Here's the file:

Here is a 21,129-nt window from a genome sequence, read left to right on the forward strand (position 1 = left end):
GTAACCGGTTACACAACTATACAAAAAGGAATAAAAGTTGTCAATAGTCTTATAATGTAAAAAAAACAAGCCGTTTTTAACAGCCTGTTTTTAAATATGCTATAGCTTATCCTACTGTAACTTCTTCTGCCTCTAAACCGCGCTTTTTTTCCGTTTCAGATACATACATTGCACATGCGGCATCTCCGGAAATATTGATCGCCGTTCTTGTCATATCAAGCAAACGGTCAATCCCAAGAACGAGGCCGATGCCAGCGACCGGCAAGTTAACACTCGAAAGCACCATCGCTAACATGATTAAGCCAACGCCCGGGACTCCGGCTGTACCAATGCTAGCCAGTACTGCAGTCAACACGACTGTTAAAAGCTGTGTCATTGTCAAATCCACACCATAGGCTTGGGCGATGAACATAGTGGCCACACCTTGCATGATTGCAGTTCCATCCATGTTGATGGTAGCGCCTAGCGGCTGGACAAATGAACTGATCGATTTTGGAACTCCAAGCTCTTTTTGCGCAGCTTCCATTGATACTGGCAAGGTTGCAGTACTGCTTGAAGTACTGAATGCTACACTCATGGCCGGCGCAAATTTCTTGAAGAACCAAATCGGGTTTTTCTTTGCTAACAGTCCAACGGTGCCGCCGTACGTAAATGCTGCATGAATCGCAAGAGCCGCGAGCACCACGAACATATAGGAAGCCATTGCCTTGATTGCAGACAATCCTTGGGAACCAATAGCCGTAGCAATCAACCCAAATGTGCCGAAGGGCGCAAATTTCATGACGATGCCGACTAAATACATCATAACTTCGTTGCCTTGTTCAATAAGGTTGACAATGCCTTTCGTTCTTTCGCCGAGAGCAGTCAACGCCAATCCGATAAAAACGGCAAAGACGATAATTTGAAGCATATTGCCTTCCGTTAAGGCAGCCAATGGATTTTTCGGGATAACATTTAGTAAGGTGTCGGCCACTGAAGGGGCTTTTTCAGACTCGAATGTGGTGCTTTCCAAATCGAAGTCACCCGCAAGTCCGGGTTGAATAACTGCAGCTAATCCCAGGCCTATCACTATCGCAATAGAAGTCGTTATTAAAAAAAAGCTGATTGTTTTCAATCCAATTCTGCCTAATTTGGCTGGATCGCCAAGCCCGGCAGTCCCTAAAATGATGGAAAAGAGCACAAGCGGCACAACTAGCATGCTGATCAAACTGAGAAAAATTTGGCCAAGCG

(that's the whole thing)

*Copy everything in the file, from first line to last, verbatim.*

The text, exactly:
Here is a 21,129-nt window from a genome sequence, read left to right on the forward strand (position 1 = left end):
GTAACCGGTTACACAACTATACAAAAAGGAATAAAAGTTGTCAATAGTCTTATAATGTAAAAAAAACAAGCCGTTTTTAACAGCCTGTTTTTAAATATGCTATAGCTTATCCTACTGTAACTTCTTCTGCCTCTAAACCGCGCTTTTTTTCCGTTTCAGATACATACATTGCACATGCGGCATCTCCGGAAATATTGATCGCCGTTCTTGTCATATCAAGCAAACGGTCAATCCCAAGAACGAGGCCGATGCCAGCGACCGGCAAGTTAACACTCGAAAGCACCATCGCTAACATGATTAAGCCAACGCCCGGGACTCCGGCTGTACCAATGCTAGCCAGTACTGCAGTCAACACGACTGTTAAAAGCTGTGTCATTGTCAAATCCACACCATAGGCTTGGGCGATGAACATAGTGGCCACACCTTGCATGATTGCAGTTCCATCCATGTTGATGGTAGCGCCTAGCGGCTGGACAAATGAACTGATCGATTTTGGAACTCCAAGCTCTTTTTGCGCAGCTTCCATTGATACTGGCAAGGTTGCAGTACTGCTTGAAGTACTGAATGCTACACTCATGGCCGGCGCAAATTTCTTGAAGAACCAAATCGGGTTTTTCTTTGCTAACAGTCCAACGGTGCCGCCGTACGTAAATGCTGCATGAATCGCAAGAGCCGCGAGCACCACGAACATATAGGAAGCCATTGCCTTGATTGCAGACAATCCTTGGGAACCAATAGCCGTAGCAATCAACCCAAATGTGCCGAAGGGCGCAAATTTCATGACGATGCCGACTAAATACATCATAACTTCGTTGCCTTGTTCAATAAGGTTGACAATGCCTTTCGTTCTTTCGCCGAGAGCAGTCAACGCCAATCCGATAAAAACGGCAAAGACGATAATTTGAAGCATATTGCCTTCCGTTAAGGCAGCCAATGGATTTTTCGGGATAACATTTAGTAAGGTGTCGGCCACTGAAGGGGCTTTTTCAGACTCGAATGTGGTGCTTTCCAAATCGAAGTCACCCGCAAGTCCGGGTTGAATAACTGCAGCTAATCCCAGGCCTATCACTATCGCAATAGAAGTCGTTATTAAAAAAAAGCTGATTGTTTTCAATCCAATTCTGCCTAATTTGGCTGGATCGCCAAGCCCGGCAGTCCCTAAAATGATGGAAAAGAGCACAAGCGGCACAACTAGCATGCTGATCAAACTGAGAAAAATTTGGCCAAGCG